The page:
The Lehigh Valley’s first drug and alcohol residential treatment facility for 12-18-year-old boys was proposed by businessman Abraham Atiyeh to the Allentown Zoning Hearing Board Monday night.
Up to 87 young males would be confined for 28 days in the treatment facility proposed at 324-330 N. 6th St., a former elementary school last used as a Lehigh County work release correctional facility.
Zoning board chairman Dan McCarthy said the place was a county-run women’s correctional facility from 1988 till 2011.
Atiyeh’s proposed state-licensed facility will offer “intense” in-house treatment to end drug and alcohol addiction. He said friends and families will not be allowed to visit during the 28 days of treatment, those in the program will not be allowed to leave the property and they will receive no phone calls, mail or packages during those 28 days.
Atiyeh said alarms will be on doors of the building and the boys staying there will be watched around the clock with surveillance cameras.
“We’re going to save lives here,” maintained Atiyeh. “That’s our mission.
“Our kids here in Allentown need help. Once they get treated, they won’t need more prisons. We all know if a kid’s not treated for his addiction, he’s going to be over here in the county prison.”
He said his own older brother became addicted at age 12 or 13.
Atiyeh said only a couple of facilities in Pennsylvania now offer adolescents residential drug and alcohol treatment programs.
“Our Lehigh Valley kids are going elsewhere when they need treatment here,” he said. “This is a good use. I don’t think it’s going to be offensive to the neighbors at all. We think we’re going to be a plus to the community and the neighborhood.”
But representatives of the neighborhood did not exactly welcome the proposal with open arms.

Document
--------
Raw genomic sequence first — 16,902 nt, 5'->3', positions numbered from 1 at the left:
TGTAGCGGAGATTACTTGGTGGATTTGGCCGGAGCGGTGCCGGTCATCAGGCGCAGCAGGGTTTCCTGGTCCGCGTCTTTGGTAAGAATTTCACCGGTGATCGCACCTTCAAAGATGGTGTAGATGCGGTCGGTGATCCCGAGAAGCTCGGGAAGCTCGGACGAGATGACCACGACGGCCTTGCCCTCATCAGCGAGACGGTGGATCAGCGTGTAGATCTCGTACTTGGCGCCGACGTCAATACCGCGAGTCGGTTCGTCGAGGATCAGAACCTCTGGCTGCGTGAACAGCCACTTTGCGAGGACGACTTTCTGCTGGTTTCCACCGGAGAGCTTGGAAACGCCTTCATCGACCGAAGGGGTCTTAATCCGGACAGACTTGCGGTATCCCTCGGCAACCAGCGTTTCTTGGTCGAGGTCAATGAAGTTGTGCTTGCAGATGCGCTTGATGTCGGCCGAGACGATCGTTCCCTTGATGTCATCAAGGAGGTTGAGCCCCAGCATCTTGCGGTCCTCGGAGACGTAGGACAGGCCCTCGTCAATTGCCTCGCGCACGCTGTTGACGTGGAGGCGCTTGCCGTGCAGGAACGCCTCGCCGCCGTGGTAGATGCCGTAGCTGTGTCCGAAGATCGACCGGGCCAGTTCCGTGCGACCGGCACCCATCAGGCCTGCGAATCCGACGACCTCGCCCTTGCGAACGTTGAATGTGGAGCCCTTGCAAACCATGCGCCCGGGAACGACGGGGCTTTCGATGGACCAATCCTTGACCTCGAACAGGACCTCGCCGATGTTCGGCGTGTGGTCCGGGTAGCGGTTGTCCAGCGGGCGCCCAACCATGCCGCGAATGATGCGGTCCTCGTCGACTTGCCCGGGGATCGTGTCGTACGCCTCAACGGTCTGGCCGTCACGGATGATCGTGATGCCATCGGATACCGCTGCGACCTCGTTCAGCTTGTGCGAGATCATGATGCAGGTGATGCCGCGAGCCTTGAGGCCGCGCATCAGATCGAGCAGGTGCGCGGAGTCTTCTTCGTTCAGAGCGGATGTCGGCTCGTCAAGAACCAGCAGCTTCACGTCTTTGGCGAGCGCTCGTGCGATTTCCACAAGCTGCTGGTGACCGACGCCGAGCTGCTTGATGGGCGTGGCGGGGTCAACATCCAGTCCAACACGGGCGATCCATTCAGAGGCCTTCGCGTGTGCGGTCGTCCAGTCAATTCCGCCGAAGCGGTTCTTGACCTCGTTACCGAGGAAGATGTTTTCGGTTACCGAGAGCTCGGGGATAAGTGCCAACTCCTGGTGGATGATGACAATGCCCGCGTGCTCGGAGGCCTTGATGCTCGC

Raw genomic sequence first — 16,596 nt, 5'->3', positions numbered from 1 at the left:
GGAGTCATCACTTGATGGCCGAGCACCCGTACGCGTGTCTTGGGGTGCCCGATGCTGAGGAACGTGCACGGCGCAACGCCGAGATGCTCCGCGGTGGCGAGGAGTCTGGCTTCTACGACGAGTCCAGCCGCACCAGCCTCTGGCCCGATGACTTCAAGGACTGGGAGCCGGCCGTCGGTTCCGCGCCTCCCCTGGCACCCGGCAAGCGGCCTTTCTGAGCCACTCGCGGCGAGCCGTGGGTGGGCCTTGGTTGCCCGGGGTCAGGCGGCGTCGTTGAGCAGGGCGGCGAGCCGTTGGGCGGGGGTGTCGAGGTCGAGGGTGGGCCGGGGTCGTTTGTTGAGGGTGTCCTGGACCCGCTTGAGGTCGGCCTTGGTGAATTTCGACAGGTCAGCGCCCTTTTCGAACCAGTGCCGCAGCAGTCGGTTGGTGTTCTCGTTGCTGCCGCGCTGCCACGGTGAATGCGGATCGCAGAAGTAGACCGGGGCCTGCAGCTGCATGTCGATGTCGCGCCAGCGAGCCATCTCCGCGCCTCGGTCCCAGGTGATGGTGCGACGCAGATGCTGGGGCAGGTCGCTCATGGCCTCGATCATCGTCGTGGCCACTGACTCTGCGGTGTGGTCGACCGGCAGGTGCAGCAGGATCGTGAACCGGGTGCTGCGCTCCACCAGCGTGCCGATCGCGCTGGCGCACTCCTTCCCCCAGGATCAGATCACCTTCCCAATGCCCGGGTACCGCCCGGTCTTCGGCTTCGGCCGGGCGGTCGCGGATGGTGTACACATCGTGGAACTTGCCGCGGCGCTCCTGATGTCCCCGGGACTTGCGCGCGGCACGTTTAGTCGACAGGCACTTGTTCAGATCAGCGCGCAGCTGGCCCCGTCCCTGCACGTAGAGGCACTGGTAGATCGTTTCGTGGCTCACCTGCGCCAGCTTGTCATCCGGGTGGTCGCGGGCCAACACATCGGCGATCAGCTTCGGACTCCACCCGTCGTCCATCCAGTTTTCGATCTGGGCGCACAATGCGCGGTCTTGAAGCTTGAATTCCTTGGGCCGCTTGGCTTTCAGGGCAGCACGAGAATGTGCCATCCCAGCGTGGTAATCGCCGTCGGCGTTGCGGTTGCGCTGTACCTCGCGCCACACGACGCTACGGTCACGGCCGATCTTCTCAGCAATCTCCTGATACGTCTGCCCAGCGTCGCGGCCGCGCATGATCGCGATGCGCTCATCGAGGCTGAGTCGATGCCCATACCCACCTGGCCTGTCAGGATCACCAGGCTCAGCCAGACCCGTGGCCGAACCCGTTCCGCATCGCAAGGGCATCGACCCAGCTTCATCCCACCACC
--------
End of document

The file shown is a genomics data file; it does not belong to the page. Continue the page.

Most agreed such a treatment facility is needed. They just don’t want it in their neighborhood.
In response to their concerns, Atiyeh said he would be willing to reduce the number of occupants to 60 as a condition of zoning board approval, saying that still would be financially viable.
Residents didn’t accept his claim that property values in the neighborhood will increase if his “high-class treatment center” is approved.
Atiyeh said the nearest residents live right next door to the building. He said if the requested zoning variances are approved, he may buy up some neighboring homes “to give us a little more space.”
Residents also didn’t appreciate threats made by Atiyeh and one of his associates that they could continue using the place as a correctional facility if they don’t get zoning board approval to use it as private drug and alcohol treatment facility.
Atiyeh told the zoning board that if they deny his application, he will pursue a contract “with one of the counties” to create a court-ordered facility where treatment is an accessory use to the incarceration of juveniles.
But he added he really doesn’t want to go that route and doesn’t even know if there is a need for such a correctional facility. “I’m not in the corrections business. But our only fallback position here is to open a corrections facility for juveniles.”
The zoning board heard testimony on the proposal for three hours Monday night, but won’t make a decision on the case until a future meeting.
The place is being called God’s Grace Adolescent Treatment Center.
Atiyeh, who wore a small crucifix, said if the zoning board approves his facility “we will open, God willing, within 60 days.”
He told zoners he plans to spend $2 million to $3 million on the residential treatment facility.
Atiyeh and his associates were unable to provide statistics regarding the success rates of such 28-day programs in ending drug and alcohol abuse. They also did not explain how boys would continue their educations while restricted to the facility or why 18-year-olds are not considered adults.
The property covers nearly a half acre. Atiyeh’s representatives testified 26 parking spaces are along Church Street behind the three-level structure, which has a total of about 15,000 square feet and is known as the Hunsicker Building.
The property already is owned by one of Atiyeh’s many companies -- Column Realty LLC – which purchased it from Lehigh County in May 2012.
A zoning variance is needed because the property is within 1,000 feet “of other drug & alcohol rehabilitation facilities, temporary shelters, halfway houses or
Atiyeh said that section of the city’s zoning ordinance is exclusionary. He said in other local municipalities the distance requirement is from “a treatment center to a treatment center. It’s not a treatment center to a halfway house or a treatment center to a temporary shelter.”
Atiyeh wants approval as an existing non-conforming use, but having that use changed from correctional facility to drug treatment facility.
Atiyeh was not shy about acknowledging the treatment facility will be run as a for-profit business that “will make good money.”